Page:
The Law Shop by Skogerson McGinn in Van Meter, Iowa, provides unbundled legal services, which means it helps clients with specific legal tasks rather than assisting them with their entire cases or matters.
In the family law realm, its unbundled offerings include coaching self-represented litigants on filling out divorce forms and preparing child support worksheets.
By emphasizing this nontraditional approach, also known as limited-scope representation, The Law Shop has attracted inquiries from consumers across the state seeking affordable legal assistance.
This interest from clients far beyond its base just outside of Des Moines prompted the firm to start providing some virtual legal services in the years prior to the coronavirus pandemic, said firm co-founder and partner Andrea McGinn. Doing so helped smooth The Law Shop’s transition to all-virtual work amid COVID-19 and enabled it to continue on a positive trajectory.
“We have grown our firm to five attorneys and are expanding the unbundled services into other practice areas,” McGinn said. “I can say with 100% certainty we are busier right now than we have ever been.”
McGinn was one of several speakers at last week’s Unbundled Legal Services in the New Normal conference to describe how the limited-scope law firm model has held up well during this pandemic period that has required legal assistance to be primarily provided in a virtual fashion.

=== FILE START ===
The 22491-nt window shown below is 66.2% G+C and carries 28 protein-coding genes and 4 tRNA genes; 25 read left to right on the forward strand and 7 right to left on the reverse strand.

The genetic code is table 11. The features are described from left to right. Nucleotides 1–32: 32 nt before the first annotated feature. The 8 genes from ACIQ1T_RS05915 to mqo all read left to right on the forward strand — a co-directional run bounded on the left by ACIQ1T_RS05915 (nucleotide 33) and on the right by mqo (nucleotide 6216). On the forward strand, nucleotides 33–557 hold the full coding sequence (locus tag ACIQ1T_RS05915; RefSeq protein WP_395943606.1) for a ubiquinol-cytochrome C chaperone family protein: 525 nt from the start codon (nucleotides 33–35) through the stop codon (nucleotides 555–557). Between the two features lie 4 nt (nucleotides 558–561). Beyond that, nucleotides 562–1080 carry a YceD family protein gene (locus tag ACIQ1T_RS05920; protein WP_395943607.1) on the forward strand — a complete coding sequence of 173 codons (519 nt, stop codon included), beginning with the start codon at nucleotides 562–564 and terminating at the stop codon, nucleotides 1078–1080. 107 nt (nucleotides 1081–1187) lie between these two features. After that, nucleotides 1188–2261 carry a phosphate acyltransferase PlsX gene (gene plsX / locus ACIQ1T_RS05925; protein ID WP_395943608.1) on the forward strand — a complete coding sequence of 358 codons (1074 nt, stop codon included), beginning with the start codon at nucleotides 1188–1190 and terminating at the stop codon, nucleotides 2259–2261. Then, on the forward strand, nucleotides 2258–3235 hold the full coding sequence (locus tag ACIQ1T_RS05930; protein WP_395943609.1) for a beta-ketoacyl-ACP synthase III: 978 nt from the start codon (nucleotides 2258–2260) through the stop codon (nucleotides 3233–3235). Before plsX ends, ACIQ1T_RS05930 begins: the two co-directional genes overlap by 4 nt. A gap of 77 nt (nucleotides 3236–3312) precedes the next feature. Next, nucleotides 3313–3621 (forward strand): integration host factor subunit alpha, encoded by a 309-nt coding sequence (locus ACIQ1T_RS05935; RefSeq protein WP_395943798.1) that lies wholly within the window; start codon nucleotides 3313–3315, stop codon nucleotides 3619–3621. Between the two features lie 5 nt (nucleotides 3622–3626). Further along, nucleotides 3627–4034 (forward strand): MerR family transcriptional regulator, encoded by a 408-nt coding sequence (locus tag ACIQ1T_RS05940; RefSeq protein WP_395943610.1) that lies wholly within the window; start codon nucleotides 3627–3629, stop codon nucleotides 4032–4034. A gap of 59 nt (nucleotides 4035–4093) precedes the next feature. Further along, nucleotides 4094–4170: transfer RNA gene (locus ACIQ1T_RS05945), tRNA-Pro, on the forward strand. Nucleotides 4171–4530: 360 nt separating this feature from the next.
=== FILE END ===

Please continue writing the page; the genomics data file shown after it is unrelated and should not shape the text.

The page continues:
The virtual event, held April 20-22, was hosted by the ABA Standing Committee on the Delivery of Legal Services, the Institute for the Advancement of the American Legal System, the Chicago Bar Foundation and the Self-Represented Litigation Network.
Panelists also discussed the integral role technology, including tools designed specifically for self-represented litigants, can play in helping unbundled firms best serve consumers.
Arkansas attorney Laura O’Bryan, who is co-owner of the MyVirtual.Lawyer brand and does her legal work through the Arkansas firm O’Bryan & Moore, said during the conference that lawyers affiliated with her brand’s network (some of whom are in Florida and Texas) have been providing unbundled legal services in a 100% virtual fashion for several years.
For example, MyVirtual.Lawyer attorneys with O’Bryan & Moore deliver limited-scope services virtually in the areas of family law, business law and estate planning.
This experience helped the Arkansas firm grow its business during COVID-19, even in a state with high levels of poverty that was hit hard by the pandemic, O’Bryan said.
“We didn’t have to make any pivots because of coronavirus,” she later told the ABA Journal.
For Alyease Jones, a Chicago-based lawyer who provides unbundled services in family law, it was the pandemic that forced her to shift to providing fully virtual legal assistance.
Jones said her success serving clients remotely, which resulted in a profitable year, prompted her to give up a shared office suite.
Operating virtually has also allowed her to provide services to clients in other counties, and she expressed hope courts would continue to permit lawyers to make remote court appearances beyond COVID-19.